Zimbabwe agreed on Wednesday to pay $3.5 billion in compensation to Zimbabwe white farmers whose land was expropriated by the government to resettle black families, moving a step closer to resolving one the most divisive policies of the Robert Mugabe era.

But the southern African nation does not have the money and will issue long term bonds and jointly approach international donors with the farmers to raise funding, according to the compensation agreement.

Two decades ago Mugabe’s government carried out at times violent evictions of 4,500 Zimbabwe white farmers and redistributed the land to around 300,000 Black families, arguing it was redressing colonial land imbalances.

The agreement signed at President Emmerson Mnangagwa’s State House offices in Harare showed white farmers would be compensated for infrastructure on the farms and not the land itself, as per the national constitution.

Details of how much money each farmer, or their descendants, given the time elapsed since the farms were seized, was likely to get were not yet clear, but the government has said it would prioritise the elderly when making the settlements.

Farmers would receive 50% of the compensation after a year and the balance within five years. Finance Minister Mthuli Ncube and acting Agriculture Minister Oppah Muchinguri-Kashiri signed on behalf of the government, while farmers unions and a foreign consortium that undertook valuations also penned the agreement.

“As Zimbabweans, we have chosen to resolve this long-outstanding issue,” said Andrew Pascoe, head of the Commercial Farmers Union representing  Zimbabwe white farmers.

The land seizures were one of Mugabe’s signature policies that soured ties with the West. Mugabe, who was ousted in a coup in 2017 and died last year, accused the West of imposing sanctions on his government as punishment.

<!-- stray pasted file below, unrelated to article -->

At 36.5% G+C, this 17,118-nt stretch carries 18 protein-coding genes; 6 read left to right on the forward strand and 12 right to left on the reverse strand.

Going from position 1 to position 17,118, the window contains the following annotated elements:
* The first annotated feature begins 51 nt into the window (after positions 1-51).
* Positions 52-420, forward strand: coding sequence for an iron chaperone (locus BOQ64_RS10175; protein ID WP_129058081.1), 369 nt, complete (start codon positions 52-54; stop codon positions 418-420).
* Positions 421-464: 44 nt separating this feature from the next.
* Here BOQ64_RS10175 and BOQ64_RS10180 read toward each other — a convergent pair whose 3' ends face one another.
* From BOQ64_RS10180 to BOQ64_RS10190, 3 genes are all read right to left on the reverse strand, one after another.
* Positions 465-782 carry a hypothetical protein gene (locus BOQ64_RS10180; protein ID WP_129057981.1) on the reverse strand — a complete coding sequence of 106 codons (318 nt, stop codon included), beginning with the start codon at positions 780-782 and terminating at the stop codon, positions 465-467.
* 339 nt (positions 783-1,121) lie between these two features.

The programme still divides public opinion in Zimbabwe as opponents see it as a partisan process that left the country struggling to feed itself. But its supporters say it has empowered landless Black people. Mnangagwa said the land reform could not be reversed but paying of compensation was key to mending ties with the West. Reuters

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NEWS

Chinamasa calls U.S. ambassador ‘thug’ as anti-government protests loom

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Chinamasa

Zimbabwe’s ruling ZANU-PF party on Monday called the United States ambassador a “thug” and accused him of funding the opposition ahead of this week’s planned anti-government protests that authorities say are meant to overthrow the government.

Without providing evidence, ZANU-PF spokesman Patrick Chinamasa told reporters that U.S. ambassador to Harare, Brian Nichols, was involved in subversive activities to topple President Emmerson Mnangagwa’s government.

Chinamasa’s comments echo the Robert Mugabe era, where the ZANU-PF government regularly accused the United States and Britain of seeking to dislodge it from power.

“He (Nichols) continues to engage in acts of undermining this republic and if he does so, if he continues engaging in acts of mobilising and funding disturbances, coordinating violence and training insurgents, our leadership will not hesitate to give him marching orders,” Chinamasa said.
“Diplomats should not behave like thugs, and Brian Nichols is a thug.”

The U.S. embassy in Harare did not immediately respond to Chinamasa’s comments. Political tensions are rising fast in the southern African nation after activists called for demonstrations on July 31 against government corruption, which they blame for deepening the worst economic crisis in more than a decade.

Last month, the government summoned Nichols after a senior White House official said Zimbabwe was among “foreign adversaries” using the civil unrest in the United States following the death of George Floyd to interfere in U.S. affairs.

The U.S., Britain, E.U. embassies and the United Nations have all criticised Zimbabwe for the arrest of journalists and political challengers.
Relations between Zimbabwe and the West were promising when Mnangagwa replaced Mugabe after a coup in 2017, but have soured over the government’s human rights record.

Patrick Chinamasa urged party supporters to defend themselves from protesters and avoid a repeat of the deadly violence that followed post-election demonstrations in August 2018 and the January 2019 protests over a steep fuel price hike.“No, this time no. Use any means at your disposal to defend yourselves,” Chinamasa said. Organisers say this week’s protests will be peaceful. Reuters